Data collected can be transmitted through fixed wire connections or wireless data communication. Power to patient monitoring systems can be supplied through a main power line or by batteries. While current patient monitoring systems are effective in monitoring patient conditions and notifying medical personnel of changes, they are not without certain drawbacks and limitations.

For example, conventional patient monitoring systems are generally large, bulky machines that cannot be transported easily. Such machines are difficult to use in ambulatory or mobile situations, resulting in temporary interruption of monitoring while the patient is being transferred from one location to another.

Therefore, a need exists for a lightweight portable, wearable patient monitoring device that continuously measures patient parameters and remains in communication with the hospital network. What is also needed is a portable device that is flexible in that it can readily adapt to changing acuity levels in various hospital environments and can operate in multiple modes.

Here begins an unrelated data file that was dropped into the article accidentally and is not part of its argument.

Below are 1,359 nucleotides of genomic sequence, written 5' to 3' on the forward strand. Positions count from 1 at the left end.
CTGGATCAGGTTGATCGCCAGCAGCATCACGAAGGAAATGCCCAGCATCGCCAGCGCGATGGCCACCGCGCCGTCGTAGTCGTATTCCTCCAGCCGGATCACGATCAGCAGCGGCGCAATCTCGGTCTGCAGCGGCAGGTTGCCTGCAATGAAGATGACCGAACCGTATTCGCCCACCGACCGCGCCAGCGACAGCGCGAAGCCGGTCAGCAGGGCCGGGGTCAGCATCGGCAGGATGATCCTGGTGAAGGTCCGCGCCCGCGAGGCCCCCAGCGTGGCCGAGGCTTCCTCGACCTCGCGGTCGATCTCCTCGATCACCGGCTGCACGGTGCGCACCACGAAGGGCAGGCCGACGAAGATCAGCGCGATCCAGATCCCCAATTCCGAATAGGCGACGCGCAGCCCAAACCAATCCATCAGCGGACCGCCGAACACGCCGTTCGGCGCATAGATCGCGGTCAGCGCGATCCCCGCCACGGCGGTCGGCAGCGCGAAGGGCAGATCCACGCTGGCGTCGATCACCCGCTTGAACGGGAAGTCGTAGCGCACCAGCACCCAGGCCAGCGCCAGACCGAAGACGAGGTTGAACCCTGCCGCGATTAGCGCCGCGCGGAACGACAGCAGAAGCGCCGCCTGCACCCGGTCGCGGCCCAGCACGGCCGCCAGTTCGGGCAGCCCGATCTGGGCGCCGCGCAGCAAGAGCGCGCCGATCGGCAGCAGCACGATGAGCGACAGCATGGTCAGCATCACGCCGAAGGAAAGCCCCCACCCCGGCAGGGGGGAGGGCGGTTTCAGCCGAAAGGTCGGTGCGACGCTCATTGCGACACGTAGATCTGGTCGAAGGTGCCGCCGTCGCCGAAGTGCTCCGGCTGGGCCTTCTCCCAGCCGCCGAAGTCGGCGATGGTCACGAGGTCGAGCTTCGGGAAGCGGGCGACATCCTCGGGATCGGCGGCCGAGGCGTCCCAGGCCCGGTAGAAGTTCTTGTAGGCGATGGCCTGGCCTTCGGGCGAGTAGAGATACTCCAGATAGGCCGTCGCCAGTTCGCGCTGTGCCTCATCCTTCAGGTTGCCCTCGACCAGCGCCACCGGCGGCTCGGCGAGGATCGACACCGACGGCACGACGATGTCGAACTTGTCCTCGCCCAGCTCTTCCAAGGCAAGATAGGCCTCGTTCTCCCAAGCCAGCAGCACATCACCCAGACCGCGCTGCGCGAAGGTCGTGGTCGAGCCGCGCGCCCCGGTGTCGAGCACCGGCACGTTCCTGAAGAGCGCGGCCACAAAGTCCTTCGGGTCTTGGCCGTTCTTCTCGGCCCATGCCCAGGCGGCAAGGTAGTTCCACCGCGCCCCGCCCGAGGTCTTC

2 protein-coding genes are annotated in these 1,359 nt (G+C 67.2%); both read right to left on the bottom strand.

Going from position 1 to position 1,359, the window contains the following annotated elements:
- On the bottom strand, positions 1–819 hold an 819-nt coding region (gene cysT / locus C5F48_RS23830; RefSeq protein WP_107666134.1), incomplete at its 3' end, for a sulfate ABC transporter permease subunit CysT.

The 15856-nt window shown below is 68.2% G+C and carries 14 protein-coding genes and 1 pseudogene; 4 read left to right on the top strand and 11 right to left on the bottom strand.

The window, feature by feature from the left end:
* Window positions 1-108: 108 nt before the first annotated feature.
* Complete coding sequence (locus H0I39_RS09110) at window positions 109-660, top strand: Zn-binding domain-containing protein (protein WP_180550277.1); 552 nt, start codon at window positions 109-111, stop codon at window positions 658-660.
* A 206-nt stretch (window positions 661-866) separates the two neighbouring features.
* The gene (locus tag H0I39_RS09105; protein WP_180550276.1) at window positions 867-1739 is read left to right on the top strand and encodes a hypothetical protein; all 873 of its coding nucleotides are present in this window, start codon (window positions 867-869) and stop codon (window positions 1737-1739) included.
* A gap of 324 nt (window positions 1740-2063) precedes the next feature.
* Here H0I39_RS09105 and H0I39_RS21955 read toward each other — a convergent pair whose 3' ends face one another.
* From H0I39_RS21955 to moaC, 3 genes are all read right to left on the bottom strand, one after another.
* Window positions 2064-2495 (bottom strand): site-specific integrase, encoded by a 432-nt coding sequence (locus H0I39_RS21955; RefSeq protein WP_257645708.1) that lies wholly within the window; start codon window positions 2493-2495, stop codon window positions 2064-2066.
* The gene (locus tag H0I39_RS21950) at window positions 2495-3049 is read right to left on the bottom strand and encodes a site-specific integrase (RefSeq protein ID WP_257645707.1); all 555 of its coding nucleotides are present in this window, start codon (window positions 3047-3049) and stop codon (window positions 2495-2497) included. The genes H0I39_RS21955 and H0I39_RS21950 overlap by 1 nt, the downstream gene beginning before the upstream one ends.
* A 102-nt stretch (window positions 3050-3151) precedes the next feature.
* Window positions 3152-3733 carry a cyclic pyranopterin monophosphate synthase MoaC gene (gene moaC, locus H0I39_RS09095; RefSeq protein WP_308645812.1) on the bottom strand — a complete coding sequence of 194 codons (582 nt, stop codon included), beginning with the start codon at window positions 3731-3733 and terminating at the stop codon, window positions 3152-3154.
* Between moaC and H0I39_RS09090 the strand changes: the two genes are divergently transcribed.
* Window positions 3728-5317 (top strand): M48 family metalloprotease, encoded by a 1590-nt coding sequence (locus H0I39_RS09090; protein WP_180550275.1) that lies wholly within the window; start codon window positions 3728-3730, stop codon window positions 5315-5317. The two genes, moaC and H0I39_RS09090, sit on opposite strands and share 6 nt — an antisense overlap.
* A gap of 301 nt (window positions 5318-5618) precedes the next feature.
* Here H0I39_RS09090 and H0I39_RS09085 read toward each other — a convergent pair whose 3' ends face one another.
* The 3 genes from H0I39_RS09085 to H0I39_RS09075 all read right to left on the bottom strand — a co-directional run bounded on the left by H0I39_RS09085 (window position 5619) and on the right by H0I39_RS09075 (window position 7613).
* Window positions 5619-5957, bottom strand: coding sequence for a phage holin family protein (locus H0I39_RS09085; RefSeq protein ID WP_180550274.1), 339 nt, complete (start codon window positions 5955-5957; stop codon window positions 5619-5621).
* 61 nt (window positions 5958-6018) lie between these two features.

Such a device will also require a uniform system for connecting parameter sensing devices. Mechanical enclosures meant for electrical medical devices need to be robust and meet regulatory requirements. Typical electrical medical devices include printed circuit boards (PCBs), connectors, cables and gaskets, which are all rigidly mounted inside the enclosure by means of mechanical components. Normally this may require three to four individual components to achieve. Multiple components call for a specific and careful assembly procedure, more inventories, and more maintenance and risk. Further, devices used in medical applications have restrictions in material and process of manufacture and assembly. Hence, considering the complexities involved, manufacturers prefer conventional design and assembly methods. Also, electrical medical devices must be able to function reliably in hospital environments where the risk of water damage is high. Therefore, what is needed is a uniform adapter device which includes a mechanical enclosure that accepts a multitude of original equipment manufacturer (OEM) components that is simple to assemble and, in addition, prevents liquid ingress.